Testing protocols

The testing sessions began when a single mosquito was placed in the starting chamber located at the extremity of the starting arm of the olfactometer and closed in by a transparent Plexiglas® door (Fig. 1B). After a 30 s familiarisation period, the door was opened. Led by its positive anemotaxis and optomotor responses (Kennedy, 1940; Takken and Knols, 1999), the insect flew along the starting arm and, at the bifurcation, could choose to follow one of the olfactometer arms, one bearing the stimulus and the other only clean air (plus the associated solvent), by entering into one of the two choice arms. We considered the first choice made by mosquitoes when they crossed the entry of an arm. Females that did not choose or did not leave the starting chamber were considered as not responding and discarded from the preference analyses. On average, 42% of females were motivated to leave the starting chamber of the olfactometer and chose between the two choice arms. For both individually trained and group-trained experiments, more females were active in the trained groups (52% on average) than in the corresponding control groups (33%) (χ2 test: P<0.001).

Data analysis

For both individual and group experiments, binary data collected in the olfactometer were analysed and all statistical tests were computed using R software (R Development Core Team, 2013). Comparisons were performed by means of the exact binomial test (α=0.05). For each treatment, the choice of the mosquitoes in the olfactometer was compared either with a random distribution of 50% on each arm of the maze or with the distribution of the corresponding control when appropriate. For binary data, the standard errors (s.e.m.) were calculated as (Le, 2003):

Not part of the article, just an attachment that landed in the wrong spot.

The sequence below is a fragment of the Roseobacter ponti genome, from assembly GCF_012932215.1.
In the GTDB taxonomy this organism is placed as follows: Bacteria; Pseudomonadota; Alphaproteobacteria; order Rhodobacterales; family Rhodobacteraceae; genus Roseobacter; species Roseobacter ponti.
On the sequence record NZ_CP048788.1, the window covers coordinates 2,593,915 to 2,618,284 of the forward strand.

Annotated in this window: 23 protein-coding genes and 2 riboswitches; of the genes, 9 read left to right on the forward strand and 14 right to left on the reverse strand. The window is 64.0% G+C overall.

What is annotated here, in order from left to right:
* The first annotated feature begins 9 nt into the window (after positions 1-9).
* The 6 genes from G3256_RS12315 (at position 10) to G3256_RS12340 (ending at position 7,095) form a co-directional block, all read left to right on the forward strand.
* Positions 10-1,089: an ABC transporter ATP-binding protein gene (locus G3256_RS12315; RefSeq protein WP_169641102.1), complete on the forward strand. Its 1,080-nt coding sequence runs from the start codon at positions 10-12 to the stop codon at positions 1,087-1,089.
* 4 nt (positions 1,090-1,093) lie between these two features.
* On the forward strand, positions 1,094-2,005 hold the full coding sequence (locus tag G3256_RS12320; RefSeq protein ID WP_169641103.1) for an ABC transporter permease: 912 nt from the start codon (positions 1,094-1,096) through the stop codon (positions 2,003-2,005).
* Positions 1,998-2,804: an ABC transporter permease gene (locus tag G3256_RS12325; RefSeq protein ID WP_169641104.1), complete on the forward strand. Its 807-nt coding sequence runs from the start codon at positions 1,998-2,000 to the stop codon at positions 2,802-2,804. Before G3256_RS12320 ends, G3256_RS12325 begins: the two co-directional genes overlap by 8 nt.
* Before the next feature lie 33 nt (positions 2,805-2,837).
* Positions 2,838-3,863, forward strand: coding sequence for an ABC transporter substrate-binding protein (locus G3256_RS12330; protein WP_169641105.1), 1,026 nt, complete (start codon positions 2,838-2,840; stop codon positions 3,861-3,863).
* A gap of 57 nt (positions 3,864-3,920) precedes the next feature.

formula
(1)
where p is the observed proportion and n is the number of observations.

For each experimental group, a preference index (PI) was computed the following way: PI=[(number of females in the test arm – number of females in the control arm)/(number of females in the control arm + number of females in the test arm)]. A PI of +1 indicates that all the motivated insects chose the test arm, a PI of 0 indicates that 50% of insects chose the test arm and 50% the control arm, and a PI of −1 indicates that all insects chose the control arm of the olfactometer (adapted from Schwaerzel et al., 2003). Means of instantaneous flight speeds were analysed in Excel and flight speed comparisons were made in R, by means of Student's t-test (α=0.05).

Acknowledgements

We thank B. Nguyen for mosquito care, and P. Chhabra for assistance in behavioural experiments. J. Z. Parrish, C. R. Lazzari and C. Lahondère provided helpful suggestions and critical reading of the manuscript, and comments from three anonymous reviewers substantially improved the manuscript.

FOOTNOTES

Funding

This work was supported by a National Institutes of Health grant to J.A.R. (01R01DC013693), and the University of Washington's Royalty Research Fund. Deposited in PMC for release after 12 months.

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Competing interests

The authors declare no competing financial interests.